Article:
By Sabrina Rodriguez
By Michael E. Miller
By Carlos Suarez De Jesus
By Luther Campbell
By Kyle Munzenrieder
By Sabrina Rodriguez
By Trevor Bach
By Kyle Munzenrieder
He insisted on his innocence and refused plea offers. When the poker robbery went to trial in May 1993, the victim couldn't remember if his attacker had a gun or wore a mask. Ellis scored an easy win.
From behind bars, Ellis engineered an ingenious defense against the home invasion charges. The trio he was implicated with vouched for him in court, saying he had been a mere pawn. When he took the stand, Ellis said he cooperated because "[he] didn't want [his] son to grow up without a father." The jury acquitted him two days after he testified. The other defendants went to prison.
After his acquittal in 1993, Ellis and his mother decided it would be best for him to get out of South Miami. He left Sowells and their two children and enrolled at the University of Central Florida in Orlando the following fall, joining the football team as a defensive back.
"He seemed like he'd had a rough life growing up," says Ellis's former coach, Doug McCrone. "I saw him as a kid trying to overcome all that."
Another girlfriend, Tranika Latoy, attended his games pregnant with his third child. The boy was born that January. It was a good time for Ellis. Then disaster struck.
His National College Athletic Association funding expired in the middle of his second year at UCF, where he had planned to earn a degree in criminal justice and then parlay it into a legal career. The same month, his mentor and caretaker, Jerry Rein, was accused by three child witnesses of raping a boy inside a utility shed in South Miami's Palmer Park.
Ellis and Latoy married that same chaotic May. He finished his winter semester on his own dime. The marriage ended seven months later, along with Ellis's education and prospects of a football career.
Once again, with football out of his life, Ellis seemed to float through South Miami like a boat cut adrift. Rein went to trial in December 1996, amid the child-molestation hysteria of the mid-Nineties. Despite letters and testimony from many of the kids Rein had helped — including Ellis himself — Judge Robert Scola handed the 51-year-old man two life sentences. (Rein is still serving them at a Miami-Dade facility.)
Ellis survived on temporary construction work in Hialeah. While he struggled to make ends meet, he fell into more trouble with the law. None of his alleged victims would ever cooperate in robbery and battery cases, though, and he always got off with public defenders.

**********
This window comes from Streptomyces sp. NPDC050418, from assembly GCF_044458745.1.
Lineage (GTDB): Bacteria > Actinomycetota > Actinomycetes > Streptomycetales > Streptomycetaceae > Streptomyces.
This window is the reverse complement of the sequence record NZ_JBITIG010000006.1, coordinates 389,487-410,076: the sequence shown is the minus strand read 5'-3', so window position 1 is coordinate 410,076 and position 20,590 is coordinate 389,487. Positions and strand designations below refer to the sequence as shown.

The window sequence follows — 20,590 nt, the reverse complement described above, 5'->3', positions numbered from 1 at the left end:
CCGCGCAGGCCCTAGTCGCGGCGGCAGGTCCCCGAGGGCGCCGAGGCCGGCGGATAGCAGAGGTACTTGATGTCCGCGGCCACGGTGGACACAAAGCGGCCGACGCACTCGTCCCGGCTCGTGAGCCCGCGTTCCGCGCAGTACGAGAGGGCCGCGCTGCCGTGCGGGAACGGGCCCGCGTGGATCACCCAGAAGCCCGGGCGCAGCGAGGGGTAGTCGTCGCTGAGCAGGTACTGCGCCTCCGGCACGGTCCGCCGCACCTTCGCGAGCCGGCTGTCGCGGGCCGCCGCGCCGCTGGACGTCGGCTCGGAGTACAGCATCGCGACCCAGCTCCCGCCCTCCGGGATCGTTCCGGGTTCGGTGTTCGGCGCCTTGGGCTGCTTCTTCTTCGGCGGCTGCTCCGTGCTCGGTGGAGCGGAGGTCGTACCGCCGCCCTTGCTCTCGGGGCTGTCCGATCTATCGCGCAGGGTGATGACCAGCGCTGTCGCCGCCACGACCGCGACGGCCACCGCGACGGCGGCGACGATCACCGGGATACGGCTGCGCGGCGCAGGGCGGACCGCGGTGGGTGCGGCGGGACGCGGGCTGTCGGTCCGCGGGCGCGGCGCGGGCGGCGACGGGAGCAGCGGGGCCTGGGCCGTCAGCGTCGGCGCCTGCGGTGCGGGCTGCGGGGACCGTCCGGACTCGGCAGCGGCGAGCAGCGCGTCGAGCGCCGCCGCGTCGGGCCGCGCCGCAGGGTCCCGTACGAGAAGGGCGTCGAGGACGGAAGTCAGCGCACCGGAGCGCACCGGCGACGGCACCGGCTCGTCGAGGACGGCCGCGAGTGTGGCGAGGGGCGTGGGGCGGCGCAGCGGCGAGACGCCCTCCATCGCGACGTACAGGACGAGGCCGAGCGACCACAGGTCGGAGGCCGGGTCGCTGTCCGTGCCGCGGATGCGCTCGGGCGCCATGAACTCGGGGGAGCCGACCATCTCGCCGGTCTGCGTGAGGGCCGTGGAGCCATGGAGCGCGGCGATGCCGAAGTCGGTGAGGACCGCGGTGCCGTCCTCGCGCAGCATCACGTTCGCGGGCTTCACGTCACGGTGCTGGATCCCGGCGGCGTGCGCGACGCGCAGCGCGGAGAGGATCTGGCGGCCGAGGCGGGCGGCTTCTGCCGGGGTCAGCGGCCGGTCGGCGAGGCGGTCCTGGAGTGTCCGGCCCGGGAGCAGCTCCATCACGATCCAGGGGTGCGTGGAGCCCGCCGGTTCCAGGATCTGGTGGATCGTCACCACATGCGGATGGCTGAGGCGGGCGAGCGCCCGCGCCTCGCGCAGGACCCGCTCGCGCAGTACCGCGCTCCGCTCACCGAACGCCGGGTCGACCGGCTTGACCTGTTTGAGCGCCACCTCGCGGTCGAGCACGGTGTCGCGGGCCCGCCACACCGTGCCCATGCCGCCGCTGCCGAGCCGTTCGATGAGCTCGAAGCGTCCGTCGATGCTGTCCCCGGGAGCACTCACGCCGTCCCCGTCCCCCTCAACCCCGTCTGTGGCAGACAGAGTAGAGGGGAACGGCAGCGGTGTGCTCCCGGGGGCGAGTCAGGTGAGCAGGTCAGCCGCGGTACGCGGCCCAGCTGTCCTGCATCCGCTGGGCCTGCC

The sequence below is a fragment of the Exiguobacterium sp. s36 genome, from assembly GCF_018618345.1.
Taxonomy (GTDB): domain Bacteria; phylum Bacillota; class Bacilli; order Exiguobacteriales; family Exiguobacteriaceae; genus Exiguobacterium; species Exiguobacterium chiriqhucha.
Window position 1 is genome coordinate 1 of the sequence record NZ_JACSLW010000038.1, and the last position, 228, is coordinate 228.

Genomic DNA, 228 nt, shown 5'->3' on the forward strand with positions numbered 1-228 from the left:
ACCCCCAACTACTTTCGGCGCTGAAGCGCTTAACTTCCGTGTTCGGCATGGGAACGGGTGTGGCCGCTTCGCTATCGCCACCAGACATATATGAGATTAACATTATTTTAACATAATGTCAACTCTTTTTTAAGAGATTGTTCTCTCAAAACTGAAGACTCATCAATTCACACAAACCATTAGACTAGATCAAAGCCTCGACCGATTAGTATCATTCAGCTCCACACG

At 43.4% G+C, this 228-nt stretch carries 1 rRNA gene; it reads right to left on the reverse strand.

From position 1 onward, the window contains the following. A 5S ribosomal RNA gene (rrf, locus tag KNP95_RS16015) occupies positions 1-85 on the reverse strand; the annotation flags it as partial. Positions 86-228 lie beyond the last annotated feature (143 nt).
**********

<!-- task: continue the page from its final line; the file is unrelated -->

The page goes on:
In civil lawsuits, Ellis listed himself as self-employed — everything from "laborer" to "fruit and conch salad salesman." According to court documents, he never made more than $2200 a month. Regardless, his brood continued to grow. "He was a good father," Latoy insists.
Ellis ultimately had six children with Sowells and nine others with more than four different women. By August 1997, he was behind $9664 in child support.
Few people who knew Ellis well agreed to speak with New Times. Those who did called him a model parent. Even as Ellis's progeny reached double digits, he always kept them around the community center, where he could keep an eye on them, residents recall. Latoy joked that Ellis wanted "to be the coach of everyone."
At some point, many believe, Ellis cleaned up his act. Sandra Lovett, a neighbor who raised her children in the Lee Park Apartments, recalls seeing Ellis stand up in church one day and repent. Soon he was presiding over youth rap sessions every Sunday. He and his brother Sammie ran a seafood business out of a concessions truck. Ellis found God and football. "He became very, very dedicated to South Miami," Lovett says.
During practices, he began talking politics with a friend and coach named Rodney Williams. Ellis started speaking at city commission meetings, where he always preceded discussion of youth football programs with the words "a matter very near and dear to my heart."
Ellis's foray into politics, Williams says, came from a desire to bring justice to his community. Ellis began to describe himself as being a "street attorney." Local men were "charged with crimes without knowing their rights," Williams recalls. "[Ellis] told them: 'You can fight.'"
At city hall, Ellis rapped and riffed his way through otherwise dull and divisive meetings, impressing many of the white gadflys who would eventually oppose him. "He was so charming," recalls anti-development activist Beth Schwartz, who knew nothing of his arrest record. "I just think that he thought [politics] would legitimize him."
Ellis was appointed to the county's Community Action Agency board in 2001 — the agency handles assistance for low-income families — and joined the policy council for Head Start, which offers education and childcare to poor preschoolers.
He began to achieve his dream of a large family — which soon surpassed a dozen children — one that he raised publicly among friends on the grass of the very parks he played in as a boy. But things were never easy for his expanding clan. Ellis and a half-dozen of his children would be evicted from South Miami properties in 2003 and again in 2006, forcing them to move in with their grandmother.